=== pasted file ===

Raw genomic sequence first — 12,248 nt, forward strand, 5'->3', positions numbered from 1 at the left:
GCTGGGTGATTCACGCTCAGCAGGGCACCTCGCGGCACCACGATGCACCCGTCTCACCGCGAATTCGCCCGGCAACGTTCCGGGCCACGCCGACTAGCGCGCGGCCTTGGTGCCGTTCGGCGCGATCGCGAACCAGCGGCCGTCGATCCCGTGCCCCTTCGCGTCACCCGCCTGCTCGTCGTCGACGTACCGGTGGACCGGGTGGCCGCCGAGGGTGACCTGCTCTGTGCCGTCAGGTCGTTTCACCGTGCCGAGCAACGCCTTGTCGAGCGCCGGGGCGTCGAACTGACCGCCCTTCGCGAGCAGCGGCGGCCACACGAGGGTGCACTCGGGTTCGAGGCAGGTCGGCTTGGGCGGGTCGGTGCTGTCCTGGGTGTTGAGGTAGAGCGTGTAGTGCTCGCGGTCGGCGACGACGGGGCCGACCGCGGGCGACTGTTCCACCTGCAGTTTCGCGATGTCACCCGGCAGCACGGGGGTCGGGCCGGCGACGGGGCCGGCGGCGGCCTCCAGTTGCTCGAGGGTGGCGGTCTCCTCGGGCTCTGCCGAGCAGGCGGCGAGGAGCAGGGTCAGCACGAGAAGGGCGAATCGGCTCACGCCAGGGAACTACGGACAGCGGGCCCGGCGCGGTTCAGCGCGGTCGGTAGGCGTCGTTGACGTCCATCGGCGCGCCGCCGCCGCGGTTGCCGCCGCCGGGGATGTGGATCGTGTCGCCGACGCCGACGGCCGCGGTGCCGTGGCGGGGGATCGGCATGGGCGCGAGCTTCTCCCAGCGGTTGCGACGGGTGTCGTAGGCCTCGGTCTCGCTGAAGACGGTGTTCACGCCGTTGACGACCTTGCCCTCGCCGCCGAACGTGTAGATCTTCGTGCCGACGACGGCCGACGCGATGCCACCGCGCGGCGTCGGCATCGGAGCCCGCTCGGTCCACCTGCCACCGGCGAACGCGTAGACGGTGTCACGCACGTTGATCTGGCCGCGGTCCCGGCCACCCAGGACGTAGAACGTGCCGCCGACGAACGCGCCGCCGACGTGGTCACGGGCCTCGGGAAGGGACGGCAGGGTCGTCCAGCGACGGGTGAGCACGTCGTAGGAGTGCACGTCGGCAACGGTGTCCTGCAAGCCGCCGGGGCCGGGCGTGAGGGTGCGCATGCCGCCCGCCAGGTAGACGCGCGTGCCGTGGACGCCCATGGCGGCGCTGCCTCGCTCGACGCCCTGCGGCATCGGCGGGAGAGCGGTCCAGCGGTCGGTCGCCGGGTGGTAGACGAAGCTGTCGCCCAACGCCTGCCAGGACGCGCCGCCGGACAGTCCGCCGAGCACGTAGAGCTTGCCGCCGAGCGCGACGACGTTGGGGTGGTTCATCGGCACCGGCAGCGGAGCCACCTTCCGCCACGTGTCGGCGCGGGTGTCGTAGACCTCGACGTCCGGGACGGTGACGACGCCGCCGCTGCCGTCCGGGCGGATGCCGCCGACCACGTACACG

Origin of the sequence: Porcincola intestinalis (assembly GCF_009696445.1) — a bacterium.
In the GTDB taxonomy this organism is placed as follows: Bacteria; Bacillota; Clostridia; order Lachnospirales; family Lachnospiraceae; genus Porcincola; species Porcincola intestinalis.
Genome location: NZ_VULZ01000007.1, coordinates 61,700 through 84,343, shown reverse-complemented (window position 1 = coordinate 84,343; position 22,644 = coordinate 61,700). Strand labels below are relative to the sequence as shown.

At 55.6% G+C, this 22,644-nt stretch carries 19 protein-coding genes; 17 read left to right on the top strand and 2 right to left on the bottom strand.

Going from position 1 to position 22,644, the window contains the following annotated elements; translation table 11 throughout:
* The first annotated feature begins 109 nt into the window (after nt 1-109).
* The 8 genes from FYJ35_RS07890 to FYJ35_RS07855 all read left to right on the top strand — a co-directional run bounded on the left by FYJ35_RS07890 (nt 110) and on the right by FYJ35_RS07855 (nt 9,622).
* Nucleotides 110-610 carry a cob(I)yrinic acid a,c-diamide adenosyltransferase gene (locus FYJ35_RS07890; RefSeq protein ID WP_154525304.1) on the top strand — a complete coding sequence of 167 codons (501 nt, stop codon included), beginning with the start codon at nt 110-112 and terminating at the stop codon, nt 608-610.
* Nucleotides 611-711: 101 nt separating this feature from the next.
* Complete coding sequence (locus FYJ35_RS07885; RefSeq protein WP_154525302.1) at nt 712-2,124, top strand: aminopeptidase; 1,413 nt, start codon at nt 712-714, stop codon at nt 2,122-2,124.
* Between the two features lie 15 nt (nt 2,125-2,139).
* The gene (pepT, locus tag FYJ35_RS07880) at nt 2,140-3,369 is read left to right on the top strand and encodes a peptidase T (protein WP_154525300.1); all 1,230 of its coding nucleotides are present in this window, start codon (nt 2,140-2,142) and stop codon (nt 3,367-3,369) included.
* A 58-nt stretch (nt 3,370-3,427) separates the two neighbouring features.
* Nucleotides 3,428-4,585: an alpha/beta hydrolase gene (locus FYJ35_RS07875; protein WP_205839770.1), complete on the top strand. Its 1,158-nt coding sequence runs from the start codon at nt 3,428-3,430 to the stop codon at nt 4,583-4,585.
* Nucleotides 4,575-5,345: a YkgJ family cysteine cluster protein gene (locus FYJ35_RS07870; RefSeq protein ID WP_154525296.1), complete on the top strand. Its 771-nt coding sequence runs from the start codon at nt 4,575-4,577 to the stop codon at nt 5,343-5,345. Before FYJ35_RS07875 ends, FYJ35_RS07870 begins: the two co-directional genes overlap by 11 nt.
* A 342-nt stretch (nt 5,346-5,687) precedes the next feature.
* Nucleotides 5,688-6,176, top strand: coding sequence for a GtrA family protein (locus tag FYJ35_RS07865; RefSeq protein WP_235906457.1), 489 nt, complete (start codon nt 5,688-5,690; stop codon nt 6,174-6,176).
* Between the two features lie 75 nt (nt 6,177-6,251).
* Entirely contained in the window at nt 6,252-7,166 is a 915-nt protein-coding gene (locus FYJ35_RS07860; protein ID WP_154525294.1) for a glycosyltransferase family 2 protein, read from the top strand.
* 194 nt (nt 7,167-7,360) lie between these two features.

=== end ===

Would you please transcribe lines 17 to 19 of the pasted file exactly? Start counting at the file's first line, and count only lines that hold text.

* Nucleotides 4,575-5,345: a YkgJ family cysteine cluster protein gene (locus FYJ35_RS07870; RefSeq protein ID WP_154525296.1), complete on the top strand. Its 771-nt coding sequence runs from the start codon at nt 4,575-4,577 to the stop codon at nt 5,343-5,345. Before FYJ35_RS07875 ends, FYJ35_RS07870 begins: the two co-directional genes overlap by 11 nt.
* A 342-nt stretch (nt 5,346-5,687) precedes the next feature.
* Nucleotides 5,688-6,176, top strand: coding sequence for a GtrA family protein (locus tag FYJ35_RS07865; RefSeq protein WP_235906457.1), 489 nt, complete (start codon nt 5,688-5,690; stop codon nt 6,174-6,176).